Appeals court upholds security certificatesposted on December 10, 2004 | in Category Security Certificates | PermaLink
Date: December 10, 2004
The Federal Court of Appeal has ruled that the security certificates federal officials use to detain terror suspects without charge or bail are constitutional.
Upholding a December 2003 lower court ruling, a three-member panel of Federal Court justices issued its decision on Friday.
In the decision, the court said that Moroccan-born permanent Canadian resident Adil Charkaoui can be lawfully imprisoned while the courts consider the merits of his security certificate.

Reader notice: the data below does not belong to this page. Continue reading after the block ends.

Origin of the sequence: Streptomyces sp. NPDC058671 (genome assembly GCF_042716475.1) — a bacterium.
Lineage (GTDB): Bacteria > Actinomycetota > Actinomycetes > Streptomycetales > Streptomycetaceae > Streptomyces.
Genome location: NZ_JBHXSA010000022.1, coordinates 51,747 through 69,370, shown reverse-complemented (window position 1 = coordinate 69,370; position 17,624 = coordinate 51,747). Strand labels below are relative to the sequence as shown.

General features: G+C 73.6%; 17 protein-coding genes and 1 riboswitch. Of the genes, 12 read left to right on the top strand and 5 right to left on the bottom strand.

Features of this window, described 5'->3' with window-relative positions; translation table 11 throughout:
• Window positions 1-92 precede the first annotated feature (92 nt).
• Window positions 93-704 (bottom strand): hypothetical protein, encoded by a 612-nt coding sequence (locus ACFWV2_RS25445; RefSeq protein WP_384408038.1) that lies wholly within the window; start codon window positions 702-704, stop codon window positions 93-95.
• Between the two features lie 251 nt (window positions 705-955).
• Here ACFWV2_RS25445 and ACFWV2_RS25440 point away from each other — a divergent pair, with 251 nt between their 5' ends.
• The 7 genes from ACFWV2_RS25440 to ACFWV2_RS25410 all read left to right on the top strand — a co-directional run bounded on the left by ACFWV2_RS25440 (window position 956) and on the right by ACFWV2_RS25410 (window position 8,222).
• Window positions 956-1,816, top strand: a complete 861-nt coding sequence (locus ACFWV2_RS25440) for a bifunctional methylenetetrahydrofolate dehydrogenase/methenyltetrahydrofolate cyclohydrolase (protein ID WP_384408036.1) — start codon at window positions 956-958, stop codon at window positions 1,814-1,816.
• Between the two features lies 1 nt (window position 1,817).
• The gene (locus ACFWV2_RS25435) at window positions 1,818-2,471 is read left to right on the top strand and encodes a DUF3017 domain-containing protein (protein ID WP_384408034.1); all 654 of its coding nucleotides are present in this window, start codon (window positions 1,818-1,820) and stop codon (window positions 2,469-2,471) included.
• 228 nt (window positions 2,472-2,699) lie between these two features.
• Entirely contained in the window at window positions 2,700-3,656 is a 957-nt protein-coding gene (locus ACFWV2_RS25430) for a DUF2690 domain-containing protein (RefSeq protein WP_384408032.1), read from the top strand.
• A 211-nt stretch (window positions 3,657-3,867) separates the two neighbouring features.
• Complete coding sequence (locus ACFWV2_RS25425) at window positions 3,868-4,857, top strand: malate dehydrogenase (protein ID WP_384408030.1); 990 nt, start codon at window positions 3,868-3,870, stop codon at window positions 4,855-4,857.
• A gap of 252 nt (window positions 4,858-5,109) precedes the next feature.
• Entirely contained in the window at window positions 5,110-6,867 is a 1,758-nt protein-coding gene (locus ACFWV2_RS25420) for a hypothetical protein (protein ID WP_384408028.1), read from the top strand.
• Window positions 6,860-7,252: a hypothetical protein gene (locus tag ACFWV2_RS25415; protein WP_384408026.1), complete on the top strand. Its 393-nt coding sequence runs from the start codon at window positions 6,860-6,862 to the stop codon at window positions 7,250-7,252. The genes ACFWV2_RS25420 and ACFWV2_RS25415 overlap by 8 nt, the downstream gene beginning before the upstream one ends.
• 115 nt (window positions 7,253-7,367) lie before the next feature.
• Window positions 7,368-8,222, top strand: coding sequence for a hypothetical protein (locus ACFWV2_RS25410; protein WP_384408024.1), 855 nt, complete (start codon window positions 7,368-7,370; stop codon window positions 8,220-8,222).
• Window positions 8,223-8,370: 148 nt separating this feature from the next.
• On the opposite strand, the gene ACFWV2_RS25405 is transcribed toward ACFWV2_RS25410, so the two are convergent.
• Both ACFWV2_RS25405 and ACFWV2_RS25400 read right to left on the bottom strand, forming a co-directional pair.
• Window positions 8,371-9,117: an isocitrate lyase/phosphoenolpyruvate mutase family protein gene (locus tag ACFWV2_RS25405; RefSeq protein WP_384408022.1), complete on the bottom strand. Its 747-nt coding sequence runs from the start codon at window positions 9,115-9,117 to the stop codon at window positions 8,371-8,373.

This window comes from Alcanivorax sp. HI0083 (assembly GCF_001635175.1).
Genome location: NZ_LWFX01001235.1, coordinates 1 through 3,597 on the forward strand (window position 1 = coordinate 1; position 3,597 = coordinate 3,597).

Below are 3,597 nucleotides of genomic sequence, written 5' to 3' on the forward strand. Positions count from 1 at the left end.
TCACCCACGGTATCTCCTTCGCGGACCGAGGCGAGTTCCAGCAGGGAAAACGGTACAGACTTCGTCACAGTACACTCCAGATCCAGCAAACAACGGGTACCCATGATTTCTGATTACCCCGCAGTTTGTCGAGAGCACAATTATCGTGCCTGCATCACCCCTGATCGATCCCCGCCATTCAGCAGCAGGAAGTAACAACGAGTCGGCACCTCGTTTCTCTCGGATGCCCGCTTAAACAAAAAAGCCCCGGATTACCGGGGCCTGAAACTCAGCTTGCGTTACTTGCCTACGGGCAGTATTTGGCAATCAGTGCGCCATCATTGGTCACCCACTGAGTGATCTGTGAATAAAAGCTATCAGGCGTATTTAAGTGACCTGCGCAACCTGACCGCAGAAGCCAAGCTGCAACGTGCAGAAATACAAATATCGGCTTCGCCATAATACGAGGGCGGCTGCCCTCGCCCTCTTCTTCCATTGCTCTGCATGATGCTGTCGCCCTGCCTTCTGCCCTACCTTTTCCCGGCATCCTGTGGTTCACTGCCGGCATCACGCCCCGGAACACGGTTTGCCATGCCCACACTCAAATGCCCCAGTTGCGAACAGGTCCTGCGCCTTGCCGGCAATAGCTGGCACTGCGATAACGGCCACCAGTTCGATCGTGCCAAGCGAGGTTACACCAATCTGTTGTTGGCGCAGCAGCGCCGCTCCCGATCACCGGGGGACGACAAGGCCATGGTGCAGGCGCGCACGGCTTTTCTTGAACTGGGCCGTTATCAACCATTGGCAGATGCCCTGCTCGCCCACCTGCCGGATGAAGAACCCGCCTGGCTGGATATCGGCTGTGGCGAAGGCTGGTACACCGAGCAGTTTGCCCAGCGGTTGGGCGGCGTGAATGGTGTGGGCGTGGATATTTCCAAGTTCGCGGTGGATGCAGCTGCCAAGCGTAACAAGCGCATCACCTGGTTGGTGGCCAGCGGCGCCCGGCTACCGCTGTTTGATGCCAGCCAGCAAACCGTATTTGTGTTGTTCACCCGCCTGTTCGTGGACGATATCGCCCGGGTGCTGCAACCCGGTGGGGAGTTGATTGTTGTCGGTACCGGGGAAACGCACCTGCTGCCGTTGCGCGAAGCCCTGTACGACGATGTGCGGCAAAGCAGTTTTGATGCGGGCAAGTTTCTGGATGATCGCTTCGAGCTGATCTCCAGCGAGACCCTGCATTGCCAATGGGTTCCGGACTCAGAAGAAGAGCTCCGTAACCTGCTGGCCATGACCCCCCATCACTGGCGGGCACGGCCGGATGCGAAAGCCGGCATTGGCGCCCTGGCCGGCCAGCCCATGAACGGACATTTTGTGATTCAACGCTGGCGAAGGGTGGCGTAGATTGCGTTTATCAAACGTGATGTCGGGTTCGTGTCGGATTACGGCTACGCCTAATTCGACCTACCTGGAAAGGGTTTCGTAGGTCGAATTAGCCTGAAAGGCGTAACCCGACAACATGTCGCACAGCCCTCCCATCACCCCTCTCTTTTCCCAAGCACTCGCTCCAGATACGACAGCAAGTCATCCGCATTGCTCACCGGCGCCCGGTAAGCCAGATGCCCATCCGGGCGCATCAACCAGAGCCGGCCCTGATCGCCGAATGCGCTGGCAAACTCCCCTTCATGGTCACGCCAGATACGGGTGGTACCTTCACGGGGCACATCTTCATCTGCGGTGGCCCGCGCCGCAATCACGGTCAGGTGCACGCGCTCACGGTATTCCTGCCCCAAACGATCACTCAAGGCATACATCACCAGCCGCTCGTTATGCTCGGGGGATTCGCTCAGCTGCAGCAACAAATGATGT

Issued to individuals whose cases are deemed relevant to national security, the certificates are reviewed and signed by the public safety and immigration ministers before being referred to the Federal Court.
A judge then hears evidence in the absence of the accused.
Charkaoui, 31, has been in custody since May 2003 on suspicions he is linked to the al Qaeda terror network. During his 20 months in detention, he has lost three bids for bail and has yet to be charged or see all the evidence against him.
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